British government plans for minimum price on alcohol
Football fans gather at a pub in England. The British government wants to put a minimum price in place for alcohol to prevent related crimes and deaths from binge drinking.
Jeremy Hobson: The British government has announced today that it wants to set a minimum price on beer, wine, and spirits. It hopes the move will help prevent alcohol-related crimes and deaths in the country.
But what kind of impact could this have on all those British pubs?
In today's Mid-day Extra, here's the BBC's Kate McGough from London
Kate McGough: A quiet pint at a local pub after a hard day’s work is classically British. But Britain’s got a problem with people taking that one pint and turning it into too many pints: Binge drinkers.
Getting drunk on the cheap, especially for young Brits, often means grabbing cheap alcohol at supermarkets before heading out for the evening. And too much of that kind of drinking can lead to bar brawls and trips to the hospital. Binge drinking and bad decisions: nothing too new here.
But the government now is hoping to put an end to this kind of alcohol-related crime by limiting cheap booze sales. As part of a strategy announced today, the government proposed a minimum price of 60 cents per unit of alcohol -- that's the equivalent of a shot of whisky. There are two units in a small wine glass, or three in a pint of beer.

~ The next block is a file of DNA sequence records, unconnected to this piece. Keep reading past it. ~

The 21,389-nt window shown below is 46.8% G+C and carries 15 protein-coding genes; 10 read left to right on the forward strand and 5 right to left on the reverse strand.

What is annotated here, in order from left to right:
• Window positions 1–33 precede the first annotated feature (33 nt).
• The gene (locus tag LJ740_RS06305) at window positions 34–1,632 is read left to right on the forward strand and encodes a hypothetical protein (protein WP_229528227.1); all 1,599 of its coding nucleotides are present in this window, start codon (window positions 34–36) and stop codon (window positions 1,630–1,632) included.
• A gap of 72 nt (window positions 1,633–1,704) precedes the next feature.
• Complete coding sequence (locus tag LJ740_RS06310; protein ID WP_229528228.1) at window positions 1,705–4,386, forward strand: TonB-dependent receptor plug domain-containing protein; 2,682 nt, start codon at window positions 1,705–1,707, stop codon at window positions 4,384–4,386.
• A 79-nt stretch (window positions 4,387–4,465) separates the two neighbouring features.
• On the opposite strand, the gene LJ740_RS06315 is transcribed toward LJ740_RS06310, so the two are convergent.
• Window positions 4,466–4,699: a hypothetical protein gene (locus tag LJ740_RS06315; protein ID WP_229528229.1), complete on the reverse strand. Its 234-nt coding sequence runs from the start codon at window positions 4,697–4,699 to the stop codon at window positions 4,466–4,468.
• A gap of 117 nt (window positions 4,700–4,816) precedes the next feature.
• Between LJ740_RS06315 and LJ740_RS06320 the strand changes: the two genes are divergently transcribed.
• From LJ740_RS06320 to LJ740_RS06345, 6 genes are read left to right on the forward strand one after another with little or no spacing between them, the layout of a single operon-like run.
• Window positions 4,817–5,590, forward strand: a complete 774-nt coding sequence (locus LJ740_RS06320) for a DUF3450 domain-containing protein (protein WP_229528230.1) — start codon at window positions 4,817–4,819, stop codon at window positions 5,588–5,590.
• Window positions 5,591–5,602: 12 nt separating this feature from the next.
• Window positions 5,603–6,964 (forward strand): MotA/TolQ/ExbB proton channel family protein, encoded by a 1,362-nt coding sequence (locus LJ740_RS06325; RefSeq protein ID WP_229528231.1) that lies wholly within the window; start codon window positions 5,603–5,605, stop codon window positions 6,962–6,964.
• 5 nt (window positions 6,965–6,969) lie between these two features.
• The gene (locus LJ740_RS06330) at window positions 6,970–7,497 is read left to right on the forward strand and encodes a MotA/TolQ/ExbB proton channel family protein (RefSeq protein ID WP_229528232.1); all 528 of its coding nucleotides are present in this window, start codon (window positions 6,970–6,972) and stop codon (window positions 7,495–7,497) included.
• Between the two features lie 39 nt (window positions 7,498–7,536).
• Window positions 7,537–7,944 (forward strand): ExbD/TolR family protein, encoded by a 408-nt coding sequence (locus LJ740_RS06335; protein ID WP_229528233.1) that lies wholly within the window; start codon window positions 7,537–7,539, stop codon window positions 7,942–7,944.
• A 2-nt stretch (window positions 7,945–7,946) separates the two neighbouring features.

Lawmaker Theresa May is the British Home Secretary. She introduced the change in the British Parliament today.
Theresa May: This will ensure for the first time that alcohol can only be sold at a sensible and responsible price, stopping the deep discounting and bargain basement sales that drive binge drinking.
But the supermarkets and the alcohol producers strongly disagree on a “responsible price." They say a minimum price would end up punishing poorer drinkers.
Gavin Partington is from the Wine and Spirit Trade Association.
Gavin Partington: It's grossly unfair, and all this is is a PR stunt designed to distract from the real issue here. The real issue is a problem affecting a minority and we rightly need a set of policies -- price alone is not going to address it."
But the governments not buying it.
Officials say a minimum alcohol price could mean 50,000 fewer crimes each year and 9,000 fewer alcohol related deaths.
In London, I'm the BBC's Kate McGough for Marketplace.